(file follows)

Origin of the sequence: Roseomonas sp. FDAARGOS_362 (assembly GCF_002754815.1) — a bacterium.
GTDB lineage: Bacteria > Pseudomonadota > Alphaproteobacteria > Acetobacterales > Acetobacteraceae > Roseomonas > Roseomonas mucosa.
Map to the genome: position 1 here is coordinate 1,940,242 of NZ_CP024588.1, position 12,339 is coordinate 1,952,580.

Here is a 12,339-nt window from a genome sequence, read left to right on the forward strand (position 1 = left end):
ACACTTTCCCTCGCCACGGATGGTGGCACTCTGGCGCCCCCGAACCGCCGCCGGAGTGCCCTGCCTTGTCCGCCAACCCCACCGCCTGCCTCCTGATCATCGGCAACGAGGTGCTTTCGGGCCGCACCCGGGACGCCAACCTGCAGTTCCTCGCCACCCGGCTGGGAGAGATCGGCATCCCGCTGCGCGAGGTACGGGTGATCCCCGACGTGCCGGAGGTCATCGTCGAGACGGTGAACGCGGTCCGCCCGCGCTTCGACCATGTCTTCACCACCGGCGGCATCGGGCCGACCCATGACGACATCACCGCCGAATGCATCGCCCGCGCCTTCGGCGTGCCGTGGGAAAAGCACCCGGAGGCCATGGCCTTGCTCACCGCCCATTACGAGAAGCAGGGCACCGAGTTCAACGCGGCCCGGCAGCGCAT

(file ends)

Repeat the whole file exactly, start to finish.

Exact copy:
Origin of the sequence: Roseomonas sp. FDAARGOS_362 (assembly GCF_002754815.1) — a bacterium.
GTDB lineage: Bacteria > Pseudomonadota > Alphaproteobacteria > Acetobacterales > Acetobacteraceae > Roseomonas > Roseomonas mucosa.
Map to the genome: position 1 here is coordinate 1,940,242 of NZ_CP024588.1, position 12,339 is coordinate 1,952,580.

Here is a 12,339-nt window from a genome sequence, read left to right on the forward strand (position 1 = left end):
ACACTTTCCCTCGCCACGGATGGTGGCACTCTGGCGCCCCCGAACCGCCGCCGGAGTGCCCTGCCTTGTCCGCCAACCCCACCGCCTGCCTCCTGATCATCGGCAACGAGGTGCTTTCGGGCCGCACCCGGGACGCCAACCTGCAGTTCCTCGCCACCCGGCTGGGAGAGATCGGCATCCCGCTGCGCGAGGTACGGGTGATCCCCGACGTGCCGGAGGTCATCGTCGAGACGGTGAACGCGGTCCGCCCGCGCTTCGACCATGTCTTCACCACCGGCGGCATCGGGCCGACCCATGACGACATCACCGCCGAATGCATCGCCCGCGCCTTCGGCGTGCCGTGGGAAAAGCACCCGGAGGCCATGGCCTTGCTCACCGCCCATTACGAGAAGCAGGGCACCGAGTTCAACGCGGCCCGGCAGCGCAT